College reacts to Virginia shootings
April 23, 2007
By MEGAN JAMES
MIDDLEBURY — In response to last week’s shooting on the campus of Virginia Tech, in which a 23-year-old English major killed 32 people and injured at least a dozen more before turning the gun on himself, Middlebury College officials are evaluating how they could contain a rogue shooter.
Among the options being investigated is installing a siren that would fit into an overall plan to make campus-wide communications more effective.
College President Ronald Liebowitz sent a written statement to members of the college community on Tuesday, assuring them that his administration is taking steps to refine the way it prepares for emergencies.
“No campus anticipates the kind of terrible tragedy that occurred yesterday at Virginia Tech,” he wrote. “However, we are currently in the process of updating and clarifying the procedures we use to respond to a variety of campus crises and emergencies. A major goal of that process is to make sure that we are prepared to make and communicate decisions quickly in times of crisis.”
And in fact for months now, a small committee, including Dean of Planning John Emerson, has been engaged in a comprehensive review of the college’s emergency preparedness to be completed by next fall. Its most recent focus was what to do in the case of a pandemic, like avian flu.
Members of the college community would have 24 hours to evacuate campus, the committee decided, and dorms would be padlocked to prevent students from returning until the environment was deemed safe. The college has taken this issue so seriously, it now requires students to prepare and present evacuation plans in order to register for classes.
When news of the Virginia Tech shooting struck last week, it added a whole new dimension to the committee’s work. If someone were to open fire on campus, the committee decided, the most important issue would be communication.
“The issue here is to make people aware that there is an emergency, that they need to be in the loop and they need to get the information,” Emerson said. “After that, you can get the word out instantly with e-mail messages.”
At Virginia Tech, two hours passed between the first two killings in a dorm and the next 31 in a German class. If students and faculty had been alerted to the situation immediately after the first incident, perhaps the second wouldn’t have happened, the committee agreed.
But college campuses are not contained like high schools, and students are not always sitting by their e-mail, Emerson noted. And though most Middlebury students have cell phones, the college keeps no record of those numbers.
So his committee has suggested installing a siren that could be heard all over campus.
“We ought to consider having some kind of very clear, audible warning system that’s a signal to the community to immediately check your voicemail and e-mail,” Emerson said.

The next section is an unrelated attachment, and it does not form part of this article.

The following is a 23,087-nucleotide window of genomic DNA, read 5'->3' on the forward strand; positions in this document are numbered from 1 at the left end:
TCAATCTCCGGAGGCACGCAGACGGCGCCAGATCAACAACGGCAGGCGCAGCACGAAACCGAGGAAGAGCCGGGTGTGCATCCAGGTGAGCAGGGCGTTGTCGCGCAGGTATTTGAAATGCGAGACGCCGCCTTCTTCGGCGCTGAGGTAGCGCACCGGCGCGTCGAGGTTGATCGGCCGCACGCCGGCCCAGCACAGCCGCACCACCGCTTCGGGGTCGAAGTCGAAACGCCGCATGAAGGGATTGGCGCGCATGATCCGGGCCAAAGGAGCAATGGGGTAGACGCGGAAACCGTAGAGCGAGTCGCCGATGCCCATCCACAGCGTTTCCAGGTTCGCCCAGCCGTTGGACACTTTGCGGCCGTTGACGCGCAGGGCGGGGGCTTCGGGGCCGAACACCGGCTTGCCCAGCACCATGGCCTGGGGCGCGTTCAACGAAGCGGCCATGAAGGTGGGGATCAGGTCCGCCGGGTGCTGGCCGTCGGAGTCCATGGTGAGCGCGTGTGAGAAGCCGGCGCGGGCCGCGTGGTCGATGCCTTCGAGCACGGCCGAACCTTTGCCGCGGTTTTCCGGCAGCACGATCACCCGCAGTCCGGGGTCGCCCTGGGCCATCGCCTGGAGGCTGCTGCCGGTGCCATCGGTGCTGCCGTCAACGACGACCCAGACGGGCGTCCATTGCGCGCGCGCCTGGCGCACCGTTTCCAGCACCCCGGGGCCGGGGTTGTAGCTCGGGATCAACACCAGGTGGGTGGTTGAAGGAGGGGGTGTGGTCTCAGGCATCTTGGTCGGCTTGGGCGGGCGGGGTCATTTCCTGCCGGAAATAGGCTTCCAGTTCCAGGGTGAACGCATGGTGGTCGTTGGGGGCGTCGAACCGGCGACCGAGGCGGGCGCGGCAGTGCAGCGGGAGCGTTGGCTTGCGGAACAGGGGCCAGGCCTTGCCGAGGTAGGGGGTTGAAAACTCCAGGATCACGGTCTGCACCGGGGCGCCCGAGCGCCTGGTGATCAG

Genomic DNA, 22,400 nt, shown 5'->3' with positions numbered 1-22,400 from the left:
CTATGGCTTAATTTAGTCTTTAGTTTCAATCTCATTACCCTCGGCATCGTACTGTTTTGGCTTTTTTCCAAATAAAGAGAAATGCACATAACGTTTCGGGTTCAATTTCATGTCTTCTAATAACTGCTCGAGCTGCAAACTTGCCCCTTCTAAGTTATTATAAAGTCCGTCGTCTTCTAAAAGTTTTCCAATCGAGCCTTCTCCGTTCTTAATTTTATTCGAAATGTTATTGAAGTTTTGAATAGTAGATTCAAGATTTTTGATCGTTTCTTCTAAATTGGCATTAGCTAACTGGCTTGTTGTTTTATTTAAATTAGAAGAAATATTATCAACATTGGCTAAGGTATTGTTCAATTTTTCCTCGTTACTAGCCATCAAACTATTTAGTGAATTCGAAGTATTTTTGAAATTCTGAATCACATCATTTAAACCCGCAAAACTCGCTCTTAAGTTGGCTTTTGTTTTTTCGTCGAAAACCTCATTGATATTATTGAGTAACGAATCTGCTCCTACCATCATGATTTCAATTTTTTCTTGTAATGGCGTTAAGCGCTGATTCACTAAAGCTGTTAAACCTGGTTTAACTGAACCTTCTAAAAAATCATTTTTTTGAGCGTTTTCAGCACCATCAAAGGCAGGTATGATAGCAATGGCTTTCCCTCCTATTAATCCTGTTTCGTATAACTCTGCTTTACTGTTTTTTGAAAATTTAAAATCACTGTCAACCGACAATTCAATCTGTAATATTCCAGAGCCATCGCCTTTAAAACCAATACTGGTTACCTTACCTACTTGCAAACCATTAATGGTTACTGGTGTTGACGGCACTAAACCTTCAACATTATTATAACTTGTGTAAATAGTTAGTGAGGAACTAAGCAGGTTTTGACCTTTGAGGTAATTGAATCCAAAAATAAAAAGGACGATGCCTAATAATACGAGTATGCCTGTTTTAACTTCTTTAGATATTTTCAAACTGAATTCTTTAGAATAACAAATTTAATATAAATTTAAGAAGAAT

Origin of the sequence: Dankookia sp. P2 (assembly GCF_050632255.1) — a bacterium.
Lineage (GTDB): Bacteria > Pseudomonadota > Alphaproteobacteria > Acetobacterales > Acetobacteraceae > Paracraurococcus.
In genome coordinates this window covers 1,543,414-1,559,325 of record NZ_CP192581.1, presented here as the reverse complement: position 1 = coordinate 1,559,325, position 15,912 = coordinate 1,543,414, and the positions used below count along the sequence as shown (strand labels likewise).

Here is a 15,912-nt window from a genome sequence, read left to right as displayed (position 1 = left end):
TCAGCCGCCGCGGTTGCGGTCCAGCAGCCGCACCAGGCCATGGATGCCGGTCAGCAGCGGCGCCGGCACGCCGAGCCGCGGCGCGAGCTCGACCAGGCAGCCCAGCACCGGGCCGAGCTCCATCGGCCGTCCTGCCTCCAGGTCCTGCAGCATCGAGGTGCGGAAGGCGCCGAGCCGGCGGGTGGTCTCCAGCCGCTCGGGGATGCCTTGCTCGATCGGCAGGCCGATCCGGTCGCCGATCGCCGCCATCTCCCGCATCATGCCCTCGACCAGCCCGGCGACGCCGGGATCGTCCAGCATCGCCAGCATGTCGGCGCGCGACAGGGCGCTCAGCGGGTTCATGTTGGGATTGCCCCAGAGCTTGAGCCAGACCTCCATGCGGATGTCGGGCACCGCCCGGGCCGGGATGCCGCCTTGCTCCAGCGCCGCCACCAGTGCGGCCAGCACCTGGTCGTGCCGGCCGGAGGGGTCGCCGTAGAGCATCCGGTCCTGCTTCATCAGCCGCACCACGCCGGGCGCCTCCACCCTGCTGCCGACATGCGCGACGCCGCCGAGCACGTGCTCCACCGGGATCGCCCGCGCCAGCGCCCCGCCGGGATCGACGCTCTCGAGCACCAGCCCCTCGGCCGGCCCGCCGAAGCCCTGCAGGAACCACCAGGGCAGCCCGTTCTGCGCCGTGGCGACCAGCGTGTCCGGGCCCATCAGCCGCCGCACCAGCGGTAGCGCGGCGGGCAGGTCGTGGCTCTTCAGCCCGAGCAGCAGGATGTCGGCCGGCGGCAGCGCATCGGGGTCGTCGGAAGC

They’ve also suggested collecting students’ cell phone numbers and using a technology that would allow the school to broadcast text messages to all students’ phones at once.
Emerson added that the college’s relationship with the Middlebury Police Department would be central to the handling of an emergency situation like Virginia Tech’s.
“Middlebury’s public safety officers do not wear firearms,” Emerson said. “We don’t have guns, we don’t have mace, nothing like that. In the event of a very significant emergency situation — along the lines of what is most recently in our consciousness with Virginia Tech — that is the most obvious reason to have access to local law enforcement.”
Middlebury Police Chief Tom Hanley has recently met with the college’s emergency planning committee to strengthen the relationship between town and college officers.
“Middlebury has long worked closely with the town’s police department,” Emerson said. “So we’re not starting from ground zero, but making sure that we have a clear understanding on how to work collaboratively when we need to, that we don’t have wasted time, wasted motion in responding to a serious incident.”
According to the college’s Assistant Director of Public Safety Larry Rooney, college officers have had direct radio communication with the town police for years.
“In an armed situation like this, we would rely on Middlebury police,” Rooney said. “The big thing for Public Safety would be communication. We would have to get the word out to faculty and students.”
Echoing Emerson, he stressed the most important step for the college now would be to strengthen those modes of communication.
“Given what we’ve learned and what we’ve seen (at Virginia Tech), those things need to be addressed and improved.”
In a follow-up statement to the community on Wednesday, Liebowitz added that the college is also committed to addressing the issues that lie at the core of violent acts like that of the Virginia Tech shooter’s: the emotional and psychological health of its students.
“These terrible events remind us of the importance of attentiveness to the well-being of every member of our community, and sensitivity to signs of trouble,” he wrote. “We will be talking further about the ways in which we identify and help students in crisis, recognizing that any response to threatening or dangerous behavior is ultimately less effective than trying to prevent it.”
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